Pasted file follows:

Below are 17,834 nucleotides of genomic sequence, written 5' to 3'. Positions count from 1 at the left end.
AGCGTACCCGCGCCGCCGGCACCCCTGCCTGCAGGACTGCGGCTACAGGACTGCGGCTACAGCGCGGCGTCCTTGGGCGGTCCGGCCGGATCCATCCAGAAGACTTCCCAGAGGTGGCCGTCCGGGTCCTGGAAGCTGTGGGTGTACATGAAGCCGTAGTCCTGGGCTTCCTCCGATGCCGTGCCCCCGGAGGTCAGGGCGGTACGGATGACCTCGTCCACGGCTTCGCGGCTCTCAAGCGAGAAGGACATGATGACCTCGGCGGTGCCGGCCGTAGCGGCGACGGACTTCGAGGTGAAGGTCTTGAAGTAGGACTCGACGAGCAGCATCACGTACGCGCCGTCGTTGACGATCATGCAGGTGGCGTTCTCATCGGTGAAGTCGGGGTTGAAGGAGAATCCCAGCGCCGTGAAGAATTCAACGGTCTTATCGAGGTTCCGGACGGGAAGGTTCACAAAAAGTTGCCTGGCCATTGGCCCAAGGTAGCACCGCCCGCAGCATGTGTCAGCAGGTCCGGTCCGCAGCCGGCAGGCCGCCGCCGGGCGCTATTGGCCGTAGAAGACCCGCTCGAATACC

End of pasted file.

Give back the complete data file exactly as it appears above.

Below are 17,834 nucleotides of genomic sequence, written 5' to 3'. Positions count from 1 at the left end.
AGCGTACCCGCGCCGCCGGCACCCCTGCCTGCAGGACTGCGGCTACAGGACTGCGGCTACAGCGCGGCGTCCTTGGGCGGTCCGGCCGGATCCATCCAGAAGACTTCCCAGAGGTGGCCGTCCGGGTCCTGGAAGCTGTGGGTGTACATGAAGCCGTAGTCCTGGGCTTCCTCCGATGCCGTGCCCCCGGAGGTCAGGGCGGTACGGATGACCTCGTCCACGGCTTCGCGGCTCTCAAGCGAGAAGGACATGATGACCTCGGCGGTGCCGGCCGTAGCGGCGACGGACTTCGAGGTGAAGGTCTTGAAGTAGGACTCGACGAGCAGCATCACGTACGCGCCGTCGTTGACGATCATGCAGGTGGCGTTCTCATCGGTGAAGTCGGGGTTGAAGGAGAATCCCAGCGCCGTGAAGAATTCAACGGTCTTATCGAGGTTCCGGACGGGAAGGTTCACAAAAAGTTGCCTGGCCATTGGCCCAAGGTAGCACCGCCCGCAGCATGTGTCAGCAGGTCCGGTCCGCAGCCGGCAGGCCGCCGCCGGGCGCTATTGGCCGTAGAAGACCCGCTCGAATACC